Fourth, there is a lack of common understanding between the private sector and the intelligence community regarding intelligence sharing capabilities. Where the intelligence community is focused on national security issues and safety and security of the nation, private sector intelligence teams are often dedicated to support a product or service and tend to emphasize the security of their customers. How these respective processes are tasked, and prioritize collections, can lead to gaps where the intelligence community is unfamiliar with private sector needs, which makes it difficult to anticipate, collect and analyze valuable information collaboratively. This can create a frustrating loop. Further, the intelligence community rarely shares intelligence about related attacks and attackers with victims. This practice limits private and public sector collaboration, and pattern identification.
Despite these barriers, modern priorities, cyber technology and research initiatives promise new opportunities for Energy to incentivize private actors to improve the cybersecurity of critical energy infrastructure. Although administrations over the years have had varying demands for cybersecurity in Energy, continued threats and attacks to the energy grid increase the consensus that energy cybersecurity is a national security priority. In March, the Government Accountability Office’s report, "Electricity Grid Cybersecurity," concluded that energy infrastructure is increasingly at risk from cyberattacks, and Energy must expand its plans to address and mitigate these risks. Both private and public actors recognize the importance of improving energy cybersecurity and are addressing these issues through research, product creation, and information sharing.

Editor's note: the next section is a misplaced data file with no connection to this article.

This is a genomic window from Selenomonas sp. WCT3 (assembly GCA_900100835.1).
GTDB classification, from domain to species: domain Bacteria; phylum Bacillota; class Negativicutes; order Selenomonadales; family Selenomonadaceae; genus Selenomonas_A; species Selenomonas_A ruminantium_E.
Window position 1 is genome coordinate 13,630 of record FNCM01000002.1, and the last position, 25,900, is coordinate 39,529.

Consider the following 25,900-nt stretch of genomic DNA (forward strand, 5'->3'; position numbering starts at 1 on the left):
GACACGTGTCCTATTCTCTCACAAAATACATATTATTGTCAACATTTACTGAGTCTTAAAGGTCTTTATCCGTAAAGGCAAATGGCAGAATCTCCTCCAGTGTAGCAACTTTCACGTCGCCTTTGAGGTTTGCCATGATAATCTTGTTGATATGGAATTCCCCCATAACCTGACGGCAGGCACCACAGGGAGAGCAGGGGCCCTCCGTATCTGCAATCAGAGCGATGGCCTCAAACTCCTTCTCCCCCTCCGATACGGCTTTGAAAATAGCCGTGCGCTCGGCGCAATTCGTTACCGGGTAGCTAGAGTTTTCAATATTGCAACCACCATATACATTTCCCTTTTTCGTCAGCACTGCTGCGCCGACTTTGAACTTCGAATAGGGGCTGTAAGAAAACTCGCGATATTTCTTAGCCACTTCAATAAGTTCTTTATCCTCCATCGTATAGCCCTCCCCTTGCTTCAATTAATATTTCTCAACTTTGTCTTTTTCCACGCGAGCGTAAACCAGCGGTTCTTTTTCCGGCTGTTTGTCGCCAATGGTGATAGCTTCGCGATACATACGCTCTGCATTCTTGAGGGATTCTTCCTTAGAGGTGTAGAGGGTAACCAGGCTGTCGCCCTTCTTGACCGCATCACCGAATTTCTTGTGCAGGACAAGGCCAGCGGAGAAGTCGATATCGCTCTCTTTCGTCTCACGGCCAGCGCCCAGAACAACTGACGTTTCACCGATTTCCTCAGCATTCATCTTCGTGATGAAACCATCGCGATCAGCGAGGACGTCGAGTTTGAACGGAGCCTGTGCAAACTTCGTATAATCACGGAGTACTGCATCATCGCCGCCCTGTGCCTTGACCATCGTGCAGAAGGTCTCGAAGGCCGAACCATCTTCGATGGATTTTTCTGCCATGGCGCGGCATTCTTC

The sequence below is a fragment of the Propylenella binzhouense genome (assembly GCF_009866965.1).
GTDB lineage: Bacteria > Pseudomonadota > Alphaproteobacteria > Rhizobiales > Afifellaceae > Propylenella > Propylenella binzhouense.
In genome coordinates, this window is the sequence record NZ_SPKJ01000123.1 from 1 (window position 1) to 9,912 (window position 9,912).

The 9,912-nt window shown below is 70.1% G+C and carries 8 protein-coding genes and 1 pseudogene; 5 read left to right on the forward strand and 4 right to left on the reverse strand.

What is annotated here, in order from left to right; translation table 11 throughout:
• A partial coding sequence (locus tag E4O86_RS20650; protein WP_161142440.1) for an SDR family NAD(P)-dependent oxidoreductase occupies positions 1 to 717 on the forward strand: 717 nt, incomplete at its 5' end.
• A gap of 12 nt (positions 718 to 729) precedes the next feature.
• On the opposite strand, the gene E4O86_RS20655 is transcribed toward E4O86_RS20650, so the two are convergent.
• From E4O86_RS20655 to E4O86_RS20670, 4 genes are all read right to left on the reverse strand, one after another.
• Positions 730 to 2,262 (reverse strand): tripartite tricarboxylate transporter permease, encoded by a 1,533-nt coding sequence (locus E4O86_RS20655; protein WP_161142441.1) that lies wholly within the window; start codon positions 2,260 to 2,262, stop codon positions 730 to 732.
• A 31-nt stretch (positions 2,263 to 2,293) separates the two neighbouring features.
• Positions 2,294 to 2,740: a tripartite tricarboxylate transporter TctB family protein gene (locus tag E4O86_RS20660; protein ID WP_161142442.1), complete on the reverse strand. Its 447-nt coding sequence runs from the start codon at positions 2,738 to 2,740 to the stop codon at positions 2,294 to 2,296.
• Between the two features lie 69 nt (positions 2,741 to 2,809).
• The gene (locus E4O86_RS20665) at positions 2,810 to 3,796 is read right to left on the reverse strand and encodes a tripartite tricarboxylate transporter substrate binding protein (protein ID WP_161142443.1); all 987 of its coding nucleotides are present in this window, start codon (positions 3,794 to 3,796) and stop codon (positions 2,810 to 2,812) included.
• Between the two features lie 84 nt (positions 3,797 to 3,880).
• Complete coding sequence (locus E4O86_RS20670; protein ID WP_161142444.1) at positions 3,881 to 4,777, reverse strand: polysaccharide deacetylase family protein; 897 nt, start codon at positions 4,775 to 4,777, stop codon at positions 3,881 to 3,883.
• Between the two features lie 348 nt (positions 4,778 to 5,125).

Energy’s Office of Cybersecurity, Energy Security, and Emergence Response recently launched three programs to improve energy cybersecurity. Most notably, the Cyber Testing for Resilient Industrial Control System program (CyTRICS), scans software and firmware in energy sector equipment for cyber supply chain vulnerabilities to proactively address threats. CESER shares discovered vulnerabilities with vendors, manufacturers, and utilities to create mitigation strategies, alert partners and address the cybersecurity issues. This program simultaneously improves national energy security and empowers the private sector to strengthen cybersecurity. Schneider Electric, an energy systems equipment manufacturer, signed a formal agreement to participate in CyTRICS in 2020, signaling others may follow. At a recent event hosted by the Atlantic Council’s Cyber Statecraft initiative, several industry and government leaders lauded CyTRICS’s ability to move the energy industry out of a reactive state and into a strategic framework for “baked-in” cybersecurity and mitigation of future attacks.